Fitness Blog: The Final Countdown To Ride 24
by Mark Tearle
The Countdown clock theme tune has started to play in my head, though at 33rpm as apposed to the 45rpm it should be playing at, it will no doubt click at the right speed by the end of the week and be a constant reminder that I am about to take part in one of the toughest cycling challenges in the UK.
The Training Roads
The last two weeks have been heavy going; the weather has played its part to try and foil me somewhat and a busy work schedule has had me stressed to the eye balls. Allow me to admit I haven’t quite managed to keep to my training plan.
However, all is not lost; I have been getting out as and when I can and getting as much racing experience as possible. Series 1 and 2 of the Lewes Wanderers Evening Criterium Series couldn’t have been more different – series 1 saw a sunny but very blustery evening of racing, with me going for a sprint too early and blowing up to finish amongst the also-rans, and series 2 held last Thursday night was a deluge of rain and road grit where I unfortunately punctured with two laps to go. I survive to see another day.
Lewes Evening Criteriums
Last Sunday was the Dragon Ride. A couple of things that ride taught me, 1. I have the endurance fitness to complete a very long ride but 2. Despite being surrounded by hills I do not ride up them enough – those Welsh climbs are absolutely awesome, and awesome is not a word I use lightly. You can read my review of the day here >>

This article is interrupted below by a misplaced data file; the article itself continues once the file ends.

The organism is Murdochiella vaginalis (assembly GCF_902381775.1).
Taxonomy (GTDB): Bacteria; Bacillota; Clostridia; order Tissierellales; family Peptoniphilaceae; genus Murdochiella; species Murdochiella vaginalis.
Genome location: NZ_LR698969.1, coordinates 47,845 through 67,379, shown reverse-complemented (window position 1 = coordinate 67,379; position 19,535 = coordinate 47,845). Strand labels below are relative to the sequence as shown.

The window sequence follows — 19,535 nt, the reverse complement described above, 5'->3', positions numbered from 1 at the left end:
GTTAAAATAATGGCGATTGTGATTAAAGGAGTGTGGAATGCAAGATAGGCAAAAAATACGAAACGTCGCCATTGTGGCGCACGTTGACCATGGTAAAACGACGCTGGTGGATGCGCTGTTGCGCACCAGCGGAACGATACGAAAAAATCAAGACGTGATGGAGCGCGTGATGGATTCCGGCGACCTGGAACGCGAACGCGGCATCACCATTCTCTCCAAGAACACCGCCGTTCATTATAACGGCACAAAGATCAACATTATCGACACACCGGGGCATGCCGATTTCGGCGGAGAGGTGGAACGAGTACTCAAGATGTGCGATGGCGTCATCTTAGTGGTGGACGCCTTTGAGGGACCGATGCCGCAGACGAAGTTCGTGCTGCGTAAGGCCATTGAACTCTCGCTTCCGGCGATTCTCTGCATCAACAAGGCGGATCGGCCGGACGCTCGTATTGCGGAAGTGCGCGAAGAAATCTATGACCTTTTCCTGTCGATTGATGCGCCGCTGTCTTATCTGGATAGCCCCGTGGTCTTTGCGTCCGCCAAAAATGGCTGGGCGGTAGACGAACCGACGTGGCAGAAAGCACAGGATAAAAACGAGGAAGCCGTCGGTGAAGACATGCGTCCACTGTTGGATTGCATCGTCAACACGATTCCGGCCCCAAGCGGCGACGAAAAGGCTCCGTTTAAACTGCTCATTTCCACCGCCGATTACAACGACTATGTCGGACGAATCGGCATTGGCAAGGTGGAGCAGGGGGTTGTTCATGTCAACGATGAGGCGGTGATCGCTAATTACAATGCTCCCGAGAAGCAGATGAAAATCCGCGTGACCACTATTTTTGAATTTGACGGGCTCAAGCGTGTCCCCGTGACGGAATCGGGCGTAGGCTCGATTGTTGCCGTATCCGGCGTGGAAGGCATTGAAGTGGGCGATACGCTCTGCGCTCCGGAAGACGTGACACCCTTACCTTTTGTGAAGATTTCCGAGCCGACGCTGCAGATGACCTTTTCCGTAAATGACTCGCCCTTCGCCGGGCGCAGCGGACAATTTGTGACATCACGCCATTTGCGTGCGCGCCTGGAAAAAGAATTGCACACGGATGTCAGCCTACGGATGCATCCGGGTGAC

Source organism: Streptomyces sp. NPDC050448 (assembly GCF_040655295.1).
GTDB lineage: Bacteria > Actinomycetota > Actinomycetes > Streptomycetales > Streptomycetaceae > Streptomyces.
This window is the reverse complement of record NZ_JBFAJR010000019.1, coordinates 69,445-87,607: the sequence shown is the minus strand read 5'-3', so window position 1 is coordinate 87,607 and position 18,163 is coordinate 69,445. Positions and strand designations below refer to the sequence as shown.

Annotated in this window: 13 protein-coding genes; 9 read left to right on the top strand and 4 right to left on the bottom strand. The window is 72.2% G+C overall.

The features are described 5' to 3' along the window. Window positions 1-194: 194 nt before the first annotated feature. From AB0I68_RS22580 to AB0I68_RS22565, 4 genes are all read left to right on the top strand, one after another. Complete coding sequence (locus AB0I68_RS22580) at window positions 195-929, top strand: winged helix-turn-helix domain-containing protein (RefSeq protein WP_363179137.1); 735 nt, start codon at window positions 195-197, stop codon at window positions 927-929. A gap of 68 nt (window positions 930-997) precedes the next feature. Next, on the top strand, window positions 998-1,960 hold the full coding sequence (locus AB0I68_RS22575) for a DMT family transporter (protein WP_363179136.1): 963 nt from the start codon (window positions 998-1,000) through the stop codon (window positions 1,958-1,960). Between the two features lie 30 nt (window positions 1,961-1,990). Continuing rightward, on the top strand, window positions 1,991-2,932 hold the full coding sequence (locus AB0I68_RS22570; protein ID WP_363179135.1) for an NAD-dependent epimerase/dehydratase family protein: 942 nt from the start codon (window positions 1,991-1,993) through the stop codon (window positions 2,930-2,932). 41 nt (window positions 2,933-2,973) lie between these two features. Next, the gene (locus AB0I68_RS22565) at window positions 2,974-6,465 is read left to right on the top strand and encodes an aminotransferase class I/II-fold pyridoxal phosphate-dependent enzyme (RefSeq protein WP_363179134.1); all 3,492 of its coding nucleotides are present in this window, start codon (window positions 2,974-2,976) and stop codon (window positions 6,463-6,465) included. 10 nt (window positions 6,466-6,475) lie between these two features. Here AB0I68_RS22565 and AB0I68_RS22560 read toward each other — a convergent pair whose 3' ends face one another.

A couple of things have been on my mind recently; firstly, nutrition and secondly, Rest and Recovery. Uncanny that on Thursday last week a courier driver knocked on my door with a rather large box filled with Science in Sport products; Go bars, gels, hydro tablets, sachets of Electrolyte powder and Rego Rapid Recovery sachets. To coin a phrase, SIS has become part of my ritual.
For the most part my diet is very good, though I know there is a distinct difference between eating and eating for performance and recovery. A careful balance has to be met between enjoying the food you eat and making sure that what you are eating is appropriate for what you are putting your body through and let’s not forget hydration.
Sharing a Moment (Aw, bless -Ed)
First and foremost I should state that I am far from being an expert on nutrition, though as a vegan of nearly 10 years I do take a very close interest in what I put into my body, if only to bat back an informed response to those usual curious questions and statements one tends to get when it is known that you have a slightly different dietary approach – “where do you get your protein and your calcium from?”, “It’s unnatural not to eat meat”, “you don’t look like a vegan”, “Can you eat cheese?” etc.
Vegan Food Can Have Benefits
I won’t fill this page with half-baked ideas that I’m not qualified to give about what to eat and when, the internet is a wonderful resource and a good start is the Science in Sport ‘Why Sports Nutrition’ page here that offers a quick summary guide that will help you prepare, perform and recover effectively.